Ghastly Prince Enma follows the madcap adventures of Prince Enma, head of the Demon Patrol, a group dedicated to capturing evil spirits. Other members include Kappavier, a turtle-like demon, and Princess Yukikio, an ice witch. The group makes their base in the Helliday Inn, an anime version of Dr. Strange’s Sanctum Sanctorum, which also serves as a sort of hotel for a host of other demons.
Not to say I didn’t laugh at some of Prince Enma’s antics and adventures, but when given the option, the show always goes for easy, sophomoric laughs over anything else. There are a few smart jokes, such as the Mug Mugger, a monster that literally licks the faces off of his victims. Puns, it seems, are the show’s go-to weapon since nearly every demon the Demon Patrol comes across has some sort of punny name. There’s the multi-armed Centuriarm; Catnapper, a feline who can put anyone to sleep; Fall Down Boy, who can make anything fall down; and the simple-minded Duhracula.
Puns are one thing, but they’re a minor element compared to the show’s reliance on crude, sometimes overly sexual jokes. One of the show’s running gags is Prince Enma and Kappavier’s endless quest to see Yukikio naked. This, however, pales next to the Mug Mugger’s…. well, let’s call it a "low-hanging tusk."
Most of the humor, such as the puns, seems aimed at a much younger crowd. However, the addition of sexual situations excludes this group, instead skewing towards an older audience. However, the show is just too madcap for the adult crowd NIS’s anime collections usually appeal to. Ultimately, Ghastly Prince Enma is meant for the Adult Swim audience stuck between their early teens and late twenties.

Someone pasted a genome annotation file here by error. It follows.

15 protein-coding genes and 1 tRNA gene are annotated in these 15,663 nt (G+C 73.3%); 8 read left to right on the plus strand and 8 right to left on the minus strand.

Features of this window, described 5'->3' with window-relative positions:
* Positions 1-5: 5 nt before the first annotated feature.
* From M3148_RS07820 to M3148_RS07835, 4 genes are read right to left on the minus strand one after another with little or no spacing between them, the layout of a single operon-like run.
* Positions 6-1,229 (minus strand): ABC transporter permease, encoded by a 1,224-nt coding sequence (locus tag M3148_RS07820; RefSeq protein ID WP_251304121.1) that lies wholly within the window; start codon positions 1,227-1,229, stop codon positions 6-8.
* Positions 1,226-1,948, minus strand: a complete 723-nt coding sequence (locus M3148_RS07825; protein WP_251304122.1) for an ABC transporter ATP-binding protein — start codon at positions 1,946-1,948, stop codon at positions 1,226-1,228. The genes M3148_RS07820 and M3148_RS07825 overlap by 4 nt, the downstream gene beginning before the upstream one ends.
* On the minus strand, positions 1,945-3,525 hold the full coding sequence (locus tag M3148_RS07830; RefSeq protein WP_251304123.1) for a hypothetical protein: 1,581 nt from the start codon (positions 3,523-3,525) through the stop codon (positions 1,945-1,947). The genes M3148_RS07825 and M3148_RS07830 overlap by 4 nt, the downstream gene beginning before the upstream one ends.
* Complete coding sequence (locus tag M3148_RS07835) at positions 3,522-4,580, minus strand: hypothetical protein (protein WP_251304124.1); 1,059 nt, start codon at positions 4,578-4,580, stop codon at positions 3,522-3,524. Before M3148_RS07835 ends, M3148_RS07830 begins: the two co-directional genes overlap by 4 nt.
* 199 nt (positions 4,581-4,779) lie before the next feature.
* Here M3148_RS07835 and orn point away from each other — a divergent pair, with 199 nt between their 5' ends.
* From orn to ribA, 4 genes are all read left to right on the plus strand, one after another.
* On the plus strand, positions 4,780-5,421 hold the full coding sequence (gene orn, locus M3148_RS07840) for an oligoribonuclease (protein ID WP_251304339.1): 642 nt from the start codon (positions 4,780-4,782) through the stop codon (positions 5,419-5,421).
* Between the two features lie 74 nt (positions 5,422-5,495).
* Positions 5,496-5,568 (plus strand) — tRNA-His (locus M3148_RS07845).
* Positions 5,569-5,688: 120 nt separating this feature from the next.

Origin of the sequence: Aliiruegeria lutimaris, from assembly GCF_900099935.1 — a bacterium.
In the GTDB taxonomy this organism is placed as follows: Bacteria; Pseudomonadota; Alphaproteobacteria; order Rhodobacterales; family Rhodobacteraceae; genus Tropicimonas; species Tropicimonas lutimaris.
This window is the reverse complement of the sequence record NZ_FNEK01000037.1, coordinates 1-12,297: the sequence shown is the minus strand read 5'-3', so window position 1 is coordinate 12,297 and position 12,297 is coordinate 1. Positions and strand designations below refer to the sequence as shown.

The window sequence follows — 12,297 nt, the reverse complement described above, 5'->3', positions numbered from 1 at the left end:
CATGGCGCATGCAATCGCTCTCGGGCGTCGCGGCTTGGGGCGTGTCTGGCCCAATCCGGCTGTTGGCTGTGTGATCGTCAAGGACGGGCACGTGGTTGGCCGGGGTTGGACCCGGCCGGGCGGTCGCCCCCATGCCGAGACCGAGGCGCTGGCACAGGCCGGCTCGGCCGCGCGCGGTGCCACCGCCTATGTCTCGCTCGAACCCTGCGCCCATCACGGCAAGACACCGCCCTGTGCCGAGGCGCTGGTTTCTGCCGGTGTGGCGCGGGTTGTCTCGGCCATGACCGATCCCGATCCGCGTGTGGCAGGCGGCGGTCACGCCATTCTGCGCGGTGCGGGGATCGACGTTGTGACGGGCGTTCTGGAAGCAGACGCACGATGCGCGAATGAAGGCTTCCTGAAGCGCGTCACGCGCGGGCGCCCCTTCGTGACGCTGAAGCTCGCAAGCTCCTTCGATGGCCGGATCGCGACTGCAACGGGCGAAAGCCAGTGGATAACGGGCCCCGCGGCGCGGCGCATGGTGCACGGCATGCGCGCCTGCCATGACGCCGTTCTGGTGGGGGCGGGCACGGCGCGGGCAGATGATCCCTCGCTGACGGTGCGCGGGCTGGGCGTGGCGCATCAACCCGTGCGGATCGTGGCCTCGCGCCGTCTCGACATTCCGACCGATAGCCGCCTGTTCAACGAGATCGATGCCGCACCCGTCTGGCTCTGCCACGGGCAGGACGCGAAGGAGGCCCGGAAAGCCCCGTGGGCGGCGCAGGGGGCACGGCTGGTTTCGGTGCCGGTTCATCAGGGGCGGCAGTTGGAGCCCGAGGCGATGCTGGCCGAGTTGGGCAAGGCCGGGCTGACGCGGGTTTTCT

As always, NIS has put together a fantastic hard cover book. I probably should have picked up on this a couple Premium Editions ago, but it wasn’t until Ghastly Prince Enma that I really took the time to appreciate just how well the book reflects the show’s mood and style. Maybe it is because the show is such a departure from the norm, but the book is just a bit different from other artbooks. Similar to the show, it jumps all over the place – presenting short character bios, full color artwork and screens from the show and a set of lengthy interviews with the show’s creators and voice actors. The layout is kinetic and a bit slapdash, but still makes coherent sense.
The package also ships with both DVD and Blu-ray versions of the show, as well as clean openings and closings. If you have the means, go with the Blu-ray version. The DVD looks and sounds great, but the Blu-ray version’s colors really pop.
Ghastly Prince Enma Burning Up is an acquired taste. If sophomoric humor and frantic pacing is your thing, then you’re in for a treat. Otherwise, you may want to stick with NIS’s other offerings.